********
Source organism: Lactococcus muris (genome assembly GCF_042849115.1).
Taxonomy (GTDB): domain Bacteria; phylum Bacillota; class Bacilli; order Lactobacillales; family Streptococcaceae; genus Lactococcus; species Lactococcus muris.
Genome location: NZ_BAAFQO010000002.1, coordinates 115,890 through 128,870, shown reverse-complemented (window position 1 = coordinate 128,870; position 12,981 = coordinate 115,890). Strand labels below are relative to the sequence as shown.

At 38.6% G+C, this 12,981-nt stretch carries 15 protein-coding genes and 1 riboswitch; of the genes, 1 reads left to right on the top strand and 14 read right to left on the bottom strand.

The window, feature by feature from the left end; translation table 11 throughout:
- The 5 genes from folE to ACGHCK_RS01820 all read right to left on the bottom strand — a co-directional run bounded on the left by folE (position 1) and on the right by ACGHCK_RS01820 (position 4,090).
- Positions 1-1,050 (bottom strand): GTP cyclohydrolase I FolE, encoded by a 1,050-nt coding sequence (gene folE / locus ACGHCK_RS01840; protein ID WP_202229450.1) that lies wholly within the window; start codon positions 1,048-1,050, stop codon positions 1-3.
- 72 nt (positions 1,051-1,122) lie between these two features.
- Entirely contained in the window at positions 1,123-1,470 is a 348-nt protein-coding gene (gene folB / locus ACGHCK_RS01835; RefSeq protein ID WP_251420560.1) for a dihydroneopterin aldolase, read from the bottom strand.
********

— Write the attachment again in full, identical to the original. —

Source organism: Lactococcus muris (genome assembly GCF_042849115.1).
Taxonomy (GTDB): domain Bacteria; phylum Bacillota; class Bacilli; order Lactobacillales; family Streptococcaceae; genus Lactococcus; species Lactococcus muris.
Genome location: NZ_BAAFQO010000002.1, coordinates 115,890 through 128,870, shown reverse-complemented (window position 1 = coordinate 128,870; position 12,981 = coordinate 115,890). Strand labels below are relative to the sequence as shown.

At 38.6% G+C, this 12,981-nt stretch carries 15 protein-coding genes and 1 riboswitch; of the genes, 1 reads left to right on the top strand and 14 read right to left on the bottom strand.

The window, feature by feature from the left end; translation table 11 throughout:
- The 5 genes from folE to ACGHCK_RS01820 all read right to left on the bottom strand — a co-directional run bounded on the left by folE (position 1) and on the right by ACGHCK_RS01820 (position 4,090).
- Positions 1-1,050 (bottom strand): GTP cyclohydrolase I FolE, encoded by a 1,050-nt coding sequence (gene folE / locus ACGHCK_RS01840; protein ID WP_202229450.1) that lies wholly within the window; start codon positions 1,048-1,050, stop codon positions 1-3.
- 72 nt (positions 1,051-1,122) lie between these two features.
- Entirely contained in the window at positions 1,123-1,470 is a 348-nt protein-coding gene (gene folB / locus ACGHCK_RS01835; RefSeq protein ID WP_251420560.1) for a dihydroneopterin aldolase, read from the bottom strand.